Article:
While New Mexicans have been raising a glass of St. Clair wine over the past couple of years, the staff at the winery have been raising the bar on quality.
St. Clair just received food-grade certification from ASI, a national industry group that has standards above those of the United States Department of Agriculture and the Food and Drug Administration, making them the first winery in New Mexico and the Southwest to attain the designation, said Daniel Gonzales, creative director for St. Clair Winery.
“We are going to produce a higher quality of wine and respond to customer needs … more efficiently, track what goes into the product,” Gonzales said. “It also opens up a lot of doors for us.”
National stores like Whole Foods, Wal-Mart and Costco use the certification when deciding whether to carry brands in their markets, Gonzales said.
The two-year process involved analyzing the standards including everything from streamlining processes to documenting every step of the production, from procedures in the field to the time bottles are uncorked at customer’s tables, said Macaryo Argott, the company’s production manager. The initial challenge came in changing employees mindset and getting everyone to buy into the new process.
“This winery has been here a long time and it was a trial to get the old timers to jump on board. Then getting to the nitty gritty, picking up brooms and dustpans and cleaning and understanding why we were doing it.” Argott said.
General manufacturing practices, tracking product from field to glass, documenting with paperwork every step of the way and using only approved vendors were just some of the steps along the way, he said.
Ziedney Valenzona was hired to fill a newly-created quality control manager position and is in charge of monitoring standards, daily walk-through inspections, water safety supply testing and machinery cleanliness.
Landing the first such designation in the region is a point of pride to be shared by all New Mexicans, given the state’s status as the first wine-growing region in what is now the United States.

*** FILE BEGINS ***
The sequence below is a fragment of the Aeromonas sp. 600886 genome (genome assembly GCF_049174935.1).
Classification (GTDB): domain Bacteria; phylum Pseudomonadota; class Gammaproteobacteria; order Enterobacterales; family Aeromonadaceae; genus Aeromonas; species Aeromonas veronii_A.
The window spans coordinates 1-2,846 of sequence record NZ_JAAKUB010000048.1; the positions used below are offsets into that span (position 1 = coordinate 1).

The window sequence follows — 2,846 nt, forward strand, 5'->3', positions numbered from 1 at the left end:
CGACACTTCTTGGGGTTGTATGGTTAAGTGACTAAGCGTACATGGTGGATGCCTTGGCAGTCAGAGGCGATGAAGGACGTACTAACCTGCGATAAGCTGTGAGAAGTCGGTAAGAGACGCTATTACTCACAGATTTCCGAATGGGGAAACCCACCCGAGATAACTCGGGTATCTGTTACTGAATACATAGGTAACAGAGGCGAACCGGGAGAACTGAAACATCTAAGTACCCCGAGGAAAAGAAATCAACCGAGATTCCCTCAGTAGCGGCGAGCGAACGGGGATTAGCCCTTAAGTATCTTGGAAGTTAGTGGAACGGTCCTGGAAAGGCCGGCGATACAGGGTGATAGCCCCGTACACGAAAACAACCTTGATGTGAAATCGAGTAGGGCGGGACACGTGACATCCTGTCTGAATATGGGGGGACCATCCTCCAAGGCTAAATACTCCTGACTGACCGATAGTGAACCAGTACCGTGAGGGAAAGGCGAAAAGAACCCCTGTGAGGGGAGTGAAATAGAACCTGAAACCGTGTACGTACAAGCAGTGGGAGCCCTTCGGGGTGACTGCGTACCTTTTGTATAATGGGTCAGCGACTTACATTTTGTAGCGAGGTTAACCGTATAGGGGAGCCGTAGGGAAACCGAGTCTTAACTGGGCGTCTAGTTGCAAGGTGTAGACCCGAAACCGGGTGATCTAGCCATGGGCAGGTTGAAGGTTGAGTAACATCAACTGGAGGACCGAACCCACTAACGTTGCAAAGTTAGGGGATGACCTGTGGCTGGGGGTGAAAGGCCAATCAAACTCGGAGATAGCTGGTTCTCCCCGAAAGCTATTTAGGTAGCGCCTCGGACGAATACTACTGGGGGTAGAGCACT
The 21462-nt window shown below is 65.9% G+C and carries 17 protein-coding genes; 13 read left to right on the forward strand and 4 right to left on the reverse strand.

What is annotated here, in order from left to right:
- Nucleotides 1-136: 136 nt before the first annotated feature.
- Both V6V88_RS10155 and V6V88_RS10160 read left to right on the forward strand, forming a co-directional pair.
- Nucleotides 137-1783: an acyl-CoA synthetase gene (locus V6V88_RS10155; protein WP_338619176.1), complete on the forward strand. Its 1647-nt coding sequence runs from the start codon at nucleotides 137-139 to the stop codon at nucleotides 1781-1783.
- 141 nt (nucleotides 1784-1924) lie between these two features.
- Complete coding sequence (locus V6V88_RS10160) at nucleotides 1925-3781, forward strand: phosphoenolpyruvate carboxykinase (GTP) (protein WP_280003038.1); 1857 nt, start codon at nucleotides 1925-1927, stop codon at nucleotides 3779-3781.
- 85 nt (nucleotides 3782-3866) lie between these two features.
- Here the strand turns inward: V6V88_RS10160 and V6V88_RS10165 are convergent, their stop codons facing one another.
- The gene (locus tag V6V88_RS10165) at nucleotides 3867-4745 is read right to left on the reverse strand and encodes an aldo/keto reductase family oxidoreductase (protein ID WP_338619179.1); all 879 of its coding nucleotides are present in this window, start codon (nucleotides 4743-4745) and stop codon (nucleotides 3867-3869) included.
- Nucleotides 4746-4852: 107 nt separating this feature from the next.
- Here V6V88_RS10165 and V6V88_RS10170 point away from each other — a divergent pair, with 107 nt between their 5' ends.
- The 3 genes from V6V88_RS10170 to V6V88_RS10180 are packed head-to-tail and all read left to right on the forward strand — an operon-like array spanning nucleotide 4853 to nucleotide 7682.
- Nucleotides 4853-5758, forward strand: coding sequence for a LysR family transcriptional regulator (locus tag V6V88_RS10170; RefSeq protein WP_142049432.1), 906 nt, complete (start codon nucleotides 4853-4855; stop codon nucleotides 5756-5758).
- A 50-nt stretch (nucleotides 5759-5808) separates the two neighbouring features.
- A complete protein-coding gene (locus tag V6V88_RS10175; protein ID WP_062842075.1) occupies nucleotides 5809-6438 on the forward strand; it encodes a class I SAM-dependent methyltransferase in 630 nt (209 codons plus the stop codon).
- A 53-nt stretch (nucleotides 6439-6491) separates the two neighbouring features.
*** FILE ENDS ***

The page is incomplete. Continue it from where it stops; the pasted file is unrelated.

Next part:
“It’s something to be proud of,” Valenzona said. “It’s not only built teamwork here but building a future for the company. They are doing great but they want to do better.”
This isn’t a new school of thought for the Lescombes family, who has a six-generation history of wine making. Hervé Lescombes started his vineyard in New Mexico in 1982, driven by his determined sense of adventure and his desire to make wine with less restriction than what was allowed in France.
“The government in France would tell you how many vines and even what varietals you were allowed to grow,” Lescombes said. “I wanted the freedom to do better and do more with what I had.”
Wineries are not mandated to be certified since wine is not regulated as a food product by the FDA.
“It is a choice we made to better ourselves for our customers,” said Florent Lescombes, vice president. “We just want to strive to be the best we can.”
St. Clair joins only a handful of wineries in the U.S. to achieve such a certification.
“Not only did the team work hard towards the certification,” Valenzona said, “but we are committed to maintaining the standards to always offer the best quality wines to our customers.”
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